There one lived a woodcutter who would go every morning to the forest to cut trees. Once it so happened all the wood that he brought from the jungle were sold very quickly in the market. He though, “Let me go back to forest and get some more woods. May be I can earn double today.” It was then he discovered that his favorite axe was missing. He could not find it anywhere. Then he noticed his neighbor’s son standing near the woodshed. The woodcutter thought, “Aha! That boy must have stolen my axe. I see how he lurks about the shed, shifting uneasily from foot to foot, greedy hands stuffed in his pockets, a guilty look on his face. I cannot prove it, but he must have stolen my axe.”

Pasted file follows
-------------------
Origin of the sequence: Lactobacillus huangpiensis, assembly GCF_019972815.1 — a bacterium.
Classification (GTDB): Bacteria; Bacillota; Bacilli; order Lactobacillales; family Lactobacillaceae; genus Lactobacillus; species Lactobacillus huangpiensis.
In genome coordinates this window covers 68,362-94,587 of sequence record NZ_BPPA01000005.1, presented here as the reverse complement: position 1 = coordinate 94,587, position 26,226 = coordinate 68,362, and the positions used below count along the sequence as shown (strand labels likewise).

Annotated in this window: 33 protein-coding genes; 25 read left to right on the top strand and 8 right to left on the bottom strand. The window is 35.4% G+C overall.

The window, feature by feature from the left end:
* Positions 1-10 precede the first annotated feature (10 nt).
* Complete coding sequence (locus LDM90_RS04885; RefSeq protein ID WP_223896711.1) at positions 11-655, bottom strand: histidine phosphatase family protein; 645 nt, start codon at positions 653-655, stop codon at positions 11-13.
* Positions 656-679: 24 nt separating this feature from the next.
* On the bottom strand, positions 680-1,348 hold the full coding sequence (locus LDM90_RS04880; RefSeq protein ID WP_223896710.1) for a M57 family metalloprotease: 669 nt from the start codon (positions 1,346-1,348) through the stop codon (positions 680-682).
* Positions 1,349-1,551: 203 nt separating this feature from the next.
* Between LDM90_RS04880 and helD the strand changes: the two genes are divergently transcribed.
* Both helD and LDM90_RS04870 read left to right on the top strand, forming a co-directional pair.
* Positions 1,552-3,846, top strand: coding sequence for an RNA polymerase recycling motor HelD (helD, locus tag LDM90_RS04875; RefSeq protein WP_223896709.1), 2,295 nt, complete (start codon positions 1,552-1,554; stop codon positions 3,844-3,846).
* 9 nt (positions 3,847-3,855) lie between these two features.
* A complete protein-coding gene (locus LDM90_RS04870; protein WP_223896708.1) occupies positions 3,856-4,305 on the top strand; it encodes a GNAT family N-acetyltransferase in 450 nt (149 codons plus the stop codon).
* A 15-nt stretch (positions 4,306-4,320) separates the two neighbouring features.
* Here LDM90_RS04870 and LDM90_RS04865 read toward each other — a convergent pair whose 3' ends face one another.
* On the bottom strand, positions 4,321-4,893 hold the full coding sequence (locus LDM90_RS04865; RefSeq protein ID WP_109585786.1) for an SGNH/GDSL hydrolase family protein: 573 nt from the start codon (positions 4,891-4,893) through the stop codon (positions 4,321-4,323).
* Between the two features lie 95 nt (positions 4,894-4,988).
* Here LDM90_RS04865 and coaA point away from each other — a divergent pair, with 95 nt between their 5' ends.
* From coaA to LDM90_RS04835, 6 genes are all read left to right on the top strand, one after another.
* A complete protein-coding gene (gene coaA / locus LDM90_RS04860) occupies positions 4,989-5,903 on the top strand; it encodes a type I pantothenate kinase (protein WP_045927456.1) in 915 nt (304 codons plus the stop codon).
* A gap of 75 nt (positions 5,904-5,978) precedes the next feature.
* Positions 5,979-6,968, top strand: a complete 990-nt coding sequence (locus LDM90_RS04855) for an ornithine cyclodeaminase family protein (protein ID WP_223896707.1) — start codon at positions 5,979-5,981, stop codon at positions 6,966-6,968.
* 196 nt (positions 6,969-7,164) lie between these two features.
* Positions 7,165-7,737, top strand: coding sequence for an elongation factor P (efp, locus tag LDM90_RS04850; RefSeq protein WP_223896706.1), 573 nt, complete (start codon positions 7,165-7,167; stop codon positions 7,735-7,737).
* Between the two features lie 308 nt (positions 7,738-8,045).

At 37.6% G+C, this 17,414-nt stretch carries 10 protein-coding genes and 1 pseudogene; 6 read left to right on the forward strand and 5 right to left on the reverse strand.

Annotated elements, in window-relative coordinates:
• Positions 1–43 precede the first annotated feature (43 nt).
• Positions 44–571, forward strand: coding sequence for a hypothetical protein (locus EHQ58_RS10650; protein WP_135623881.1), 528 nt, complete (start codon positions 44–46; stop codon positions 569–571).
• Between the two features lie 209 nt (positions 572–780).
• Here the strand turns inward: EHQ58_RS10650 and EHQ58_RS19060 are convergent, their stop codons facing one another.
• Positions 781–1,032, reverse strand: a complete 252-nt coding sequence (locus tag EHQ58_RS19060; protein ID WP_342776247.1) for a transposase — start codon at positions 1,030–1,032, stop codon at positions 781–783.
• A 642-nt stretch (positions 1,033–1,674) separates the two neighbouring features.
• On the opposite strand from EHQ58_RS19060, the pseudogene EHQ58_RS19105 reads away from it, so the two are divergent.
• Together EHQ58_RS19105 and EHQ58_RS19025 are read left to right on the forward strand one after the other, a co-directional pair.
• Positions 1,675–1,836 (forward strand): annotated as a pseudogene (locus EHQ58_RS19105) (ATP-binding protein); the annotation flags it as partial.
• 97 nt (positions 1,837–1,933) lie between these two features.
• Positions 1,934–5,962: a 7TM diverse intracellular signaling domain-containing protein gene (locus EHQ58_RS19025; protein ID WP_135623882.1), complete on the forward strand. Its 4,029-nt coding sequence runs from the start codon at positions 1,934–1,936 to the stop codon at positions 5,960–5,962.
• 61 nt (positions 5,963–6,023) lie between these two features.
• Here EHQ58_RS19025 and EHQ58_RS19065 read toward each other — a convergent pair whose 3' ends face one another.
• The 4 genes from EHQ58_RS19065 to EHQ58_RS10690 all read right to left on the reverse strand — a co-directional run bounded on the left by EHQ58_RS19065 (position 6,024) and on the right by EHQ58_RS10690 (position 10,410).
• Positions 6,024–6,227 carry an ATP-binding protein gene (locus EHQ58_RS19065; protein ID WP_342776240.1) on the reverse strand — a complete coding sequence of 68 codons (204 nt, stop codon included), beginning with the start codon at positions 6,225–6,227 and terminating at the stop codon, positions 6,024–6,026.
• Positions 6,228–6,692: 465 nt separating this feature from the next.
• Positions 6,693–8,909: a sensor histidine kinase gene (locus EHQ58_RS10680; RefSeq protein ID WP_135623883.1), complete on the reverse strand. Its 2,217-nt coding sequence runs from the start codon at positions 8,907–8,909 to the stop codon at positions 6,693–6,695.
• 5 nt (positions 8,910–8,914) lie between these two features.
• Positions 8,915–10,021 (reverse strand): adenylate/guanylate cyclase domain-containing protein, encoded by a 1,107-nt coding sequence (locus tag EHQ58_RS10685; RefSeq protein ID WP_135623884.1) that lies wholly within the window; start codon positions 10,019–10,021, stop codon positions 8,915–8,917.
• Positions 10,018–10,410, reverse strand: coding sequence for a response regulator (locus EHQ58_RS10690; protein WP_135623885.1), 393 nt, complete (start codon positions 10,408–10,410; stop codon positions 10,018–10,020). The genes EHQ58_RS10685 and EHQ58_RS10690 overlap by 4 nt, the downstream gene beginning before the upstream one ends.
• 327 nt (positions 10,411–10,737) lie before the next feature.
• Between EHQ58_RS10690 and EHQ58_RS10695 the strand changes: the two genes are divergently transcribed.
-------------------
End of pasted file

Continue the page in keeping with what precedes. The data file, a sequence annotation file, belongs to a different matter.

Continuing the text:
A few days later the woodcutter was surprised and happy to come upon the axe under a pile of firewood. “I remember now,” he said, “Just where I had left it!”
The next time he saw his neighbour’s son, the woodcutter looked intently at the boy, scrutinizing him from head to toe. How odd, he thought, somehow this boy has lost his guilty look . . .